Growing up in those times, especially in a city like Bombay, with its rich tradition of batsmanship, you almost felt the pressure of needing to be a batsman. Like pretty much every boy who wants to play cricket, I loved batting. If there is a god somewhere and he likes a game of cricket, I’m fairly certain he would bat all the time. Some of his minions would be asked to bowl, and they would pick the worst offenders from hell to field.
Was I a bit cuckoo, then, that I wanted to be a fast bowler? And not just a seam bowler, mind you, but a fast bowler. I wanted to have a long run-up with the wind behind my back and bowl fast and hostile spells that would have the batsman hopping around.
I wanted to bowl mean bouncers and fast yorkers and perfectly disguised slower ones. Inasmuch as I loved Sachin and worshipped the ground that he trod on, my favourite cricketer was Wasim Akram. I remember facing a conundrum of religious proportions around this time. I had a limited amount of real estate space in my room and if I wanted to adorn the most vaunted spot within that space with a hero I completely identified with, I would have had to do something unthinkable.
Could I really take down a poster of the great Sachin Tendulkar – pride of the Marathi manus – and replace it with a poster of Wasim Akram?
Not only was he not a member of the great hall of fame of batsmanship from Bombay, he was a fast bowler and a Pakistani to boot. I can confess this now – I did just that. I just had to.
While the stereotypical bowler is one of a less intelligent life form (compared to batsmen anyway) and needs to be controlled at all times, Wasim Akram totally bucked that trend. I felt like he was one of the more intelligent fast bowlers to have ever played the game, and, being the brainy type, this was something that I could relate to. Of course, Wasim wasn’t just all about intelligence, now, was he? He was over six feet tall and I was barely five feet. He was strong and well built, and I was slightly pudgy and prone to losing my breath pretty quickly.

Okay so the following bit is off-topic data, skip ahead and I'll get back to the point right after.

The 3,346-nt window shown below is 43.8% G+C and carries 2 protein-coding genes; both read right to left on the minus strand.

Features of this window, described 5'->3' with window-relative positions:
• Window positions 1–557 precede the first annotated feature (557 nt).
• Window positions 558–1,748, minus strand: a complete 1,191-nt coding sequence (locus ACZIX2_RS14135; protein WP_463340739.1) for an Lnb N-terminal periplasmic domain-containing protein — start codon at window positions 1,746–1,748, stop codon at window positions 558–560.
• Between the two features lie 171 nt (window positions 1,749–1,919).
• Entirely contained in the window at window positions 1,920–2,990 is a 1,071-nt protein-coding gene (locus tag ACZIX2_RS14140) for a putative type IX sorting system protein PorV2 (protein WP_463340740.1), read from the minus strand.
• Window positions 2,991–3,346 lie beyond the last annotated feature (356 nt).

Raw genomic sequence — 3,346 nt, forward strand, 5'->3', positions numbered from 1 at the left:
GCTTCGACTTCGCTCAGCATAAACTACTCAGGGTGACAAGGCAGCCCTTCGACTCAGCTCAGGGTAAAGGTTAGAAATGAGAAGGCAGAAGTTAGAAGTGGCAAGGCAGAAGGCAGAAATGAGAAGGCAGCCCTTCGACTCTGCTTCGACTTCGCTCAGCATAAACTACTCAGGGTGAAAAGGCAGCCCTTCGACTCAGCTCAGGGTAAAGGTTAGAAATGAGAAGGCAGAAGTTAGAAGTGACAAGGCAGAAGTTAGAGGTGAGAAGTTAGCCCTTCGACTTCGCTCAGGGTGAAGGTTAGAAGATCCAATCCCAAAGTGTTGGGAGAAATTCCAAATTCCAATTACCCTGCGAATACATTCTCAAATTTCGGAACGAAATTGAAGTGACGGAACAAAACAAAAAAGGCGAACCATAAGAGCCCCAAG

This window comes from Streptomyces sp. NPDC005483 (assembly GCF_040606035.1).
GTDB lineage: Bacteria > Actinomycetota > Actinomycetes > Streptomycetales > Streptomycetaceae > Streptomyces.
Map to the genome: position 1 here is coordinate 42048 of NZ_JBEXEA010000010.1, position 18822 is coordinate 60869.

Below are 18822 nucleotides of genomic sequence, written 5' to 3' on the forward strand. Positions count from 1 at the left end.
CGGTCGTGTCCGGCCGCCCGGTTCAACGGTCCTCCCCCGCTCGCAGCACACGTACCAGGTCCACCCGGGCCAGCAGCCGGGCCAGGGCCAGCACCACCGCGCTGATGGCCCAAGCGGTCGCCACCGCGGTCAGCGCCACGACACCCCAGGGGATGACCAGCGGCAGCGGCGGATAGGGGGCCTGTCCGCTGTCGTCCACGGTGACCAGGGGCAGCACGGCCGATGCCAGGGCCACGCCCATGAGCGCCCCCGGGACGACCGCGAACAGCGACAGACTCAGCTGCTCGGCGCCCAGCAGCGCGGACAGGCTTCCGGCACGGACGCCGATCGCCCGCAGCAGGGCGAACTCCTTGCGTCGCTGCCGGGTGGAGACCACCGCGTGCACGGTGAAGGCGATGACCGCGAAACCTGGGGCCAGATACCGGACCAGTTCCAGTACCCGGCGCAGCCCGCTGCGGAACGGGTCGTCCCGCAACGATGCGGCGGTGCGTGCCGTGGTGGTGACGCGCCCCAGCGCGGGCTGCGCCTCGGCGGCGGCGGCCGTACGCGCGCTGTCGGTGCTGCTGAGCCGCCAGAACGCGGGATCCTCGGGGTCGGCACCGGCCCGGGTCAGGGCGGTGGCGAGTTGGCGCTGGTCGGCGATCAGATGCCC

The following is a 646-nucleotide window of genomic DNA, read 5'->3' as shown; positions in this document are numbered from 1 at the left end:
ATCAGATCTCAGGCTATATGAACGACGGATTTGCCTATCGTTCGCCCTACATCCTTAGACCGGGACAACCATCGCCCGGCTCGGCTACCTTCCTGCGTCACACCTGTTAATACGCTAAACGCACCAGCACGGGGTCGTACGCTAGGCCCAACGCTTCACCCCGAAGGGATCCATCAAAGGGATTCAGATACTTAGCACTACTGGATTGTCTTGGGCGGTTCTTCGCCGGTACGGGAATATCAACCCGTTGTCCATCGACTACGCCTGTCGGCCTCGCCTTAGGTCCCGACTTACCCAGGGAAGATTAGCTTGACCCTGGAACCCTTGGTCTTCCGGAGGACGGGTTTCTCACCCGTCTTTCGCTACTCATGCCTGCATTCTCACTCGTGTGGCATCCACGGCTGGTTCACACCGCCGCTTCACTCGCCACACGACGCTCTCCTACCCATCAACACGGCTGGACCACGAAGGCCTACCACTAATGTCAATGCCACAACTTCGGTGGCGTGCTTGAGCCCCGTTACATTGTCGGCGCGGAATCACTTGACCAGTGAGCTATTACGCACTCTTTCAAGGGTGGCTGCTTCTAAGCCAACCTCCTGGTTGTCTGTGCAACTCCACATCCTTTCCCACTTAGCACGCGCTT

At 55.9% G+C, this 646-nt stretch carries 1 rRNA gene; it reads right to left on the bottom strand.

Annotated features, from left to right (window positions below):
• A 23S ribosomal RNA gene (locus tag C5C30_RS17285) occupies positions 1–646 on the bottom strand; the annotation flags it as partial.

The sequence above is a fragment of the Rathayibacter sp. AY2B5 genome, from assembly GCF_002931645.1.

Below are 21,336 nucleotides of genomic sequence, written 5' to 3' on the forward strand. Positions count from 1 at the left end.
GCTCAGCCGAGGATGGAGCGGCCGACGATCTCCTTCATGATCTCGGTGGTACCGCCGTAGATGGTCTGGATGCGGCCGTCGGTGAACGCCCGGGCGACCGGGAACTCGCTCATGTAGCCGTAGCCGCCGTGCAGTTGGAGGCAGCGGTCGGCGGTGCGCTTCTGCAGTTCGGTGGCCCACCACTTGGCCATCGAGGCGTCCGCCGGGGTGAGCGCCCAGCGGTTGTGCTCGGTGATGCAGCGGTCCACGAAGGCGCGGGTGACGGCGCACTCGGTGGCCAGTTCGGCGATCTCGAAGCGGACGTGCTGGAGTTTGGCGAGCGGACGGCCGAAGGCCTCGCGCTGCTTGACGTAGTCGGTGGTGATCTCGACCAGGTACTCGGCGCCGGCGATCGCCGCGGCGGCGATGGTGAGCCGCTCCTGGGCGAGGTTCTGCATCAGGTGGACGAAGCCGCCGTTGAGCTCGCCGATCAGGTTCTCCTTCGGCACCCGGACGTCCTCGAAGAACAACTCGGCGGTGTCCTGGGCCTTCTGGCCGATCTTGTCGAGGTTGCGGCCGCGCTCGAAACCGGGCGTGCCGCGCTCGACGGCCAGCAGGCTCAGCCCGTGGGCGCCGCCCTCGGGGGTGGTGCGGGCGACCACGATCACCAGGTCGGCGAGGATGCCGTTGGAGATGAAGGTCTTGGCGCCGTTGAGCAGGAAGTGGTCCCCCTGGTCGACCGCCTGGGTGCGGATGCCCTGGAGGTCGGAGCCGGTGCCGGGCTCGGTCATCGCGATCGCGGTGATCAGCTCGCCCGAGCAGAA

Which brings us to a subject that I’ve only briefly alluded to, thus far.
I suppose it’s time to paint the full picture of my nearly-twelve-year-old self. Before you snigger away, please remember that most unkind picture of you that’s stashed somewhere in an old box, and be kind. As I have mentioned before, our class was below average as far as height was concerned and I was at least a head shorter than you’d expect someone my age to be. Add to that the fact that I was thicker at the waistline than I’d have liked to be. It definitely did not make for a picture of athleticism.
Moreover, an acne-ridden visage and tidy hair meant that most people assumed that I had strayed onto the cricket field whilst actually looking for the science club. One of my maternal aunts once gave me a back-handed compliment, saying that I would have probably been a pretty girl due to my round eyes and dimpled chin, albeit a fat one. She wasn’t my favourite aunt, needless to say.
I was determined to prove everyone wrong. Cricket has had a long, proud history of utterly unathletic-looking players going on to do (somewhat) great things, and Indian cricket has a few we can call our own. Right from Dilip Doshi all the way to Ramesh Powar, we’ve had a few examples of cricketers who looked as fit as a cuddly bear.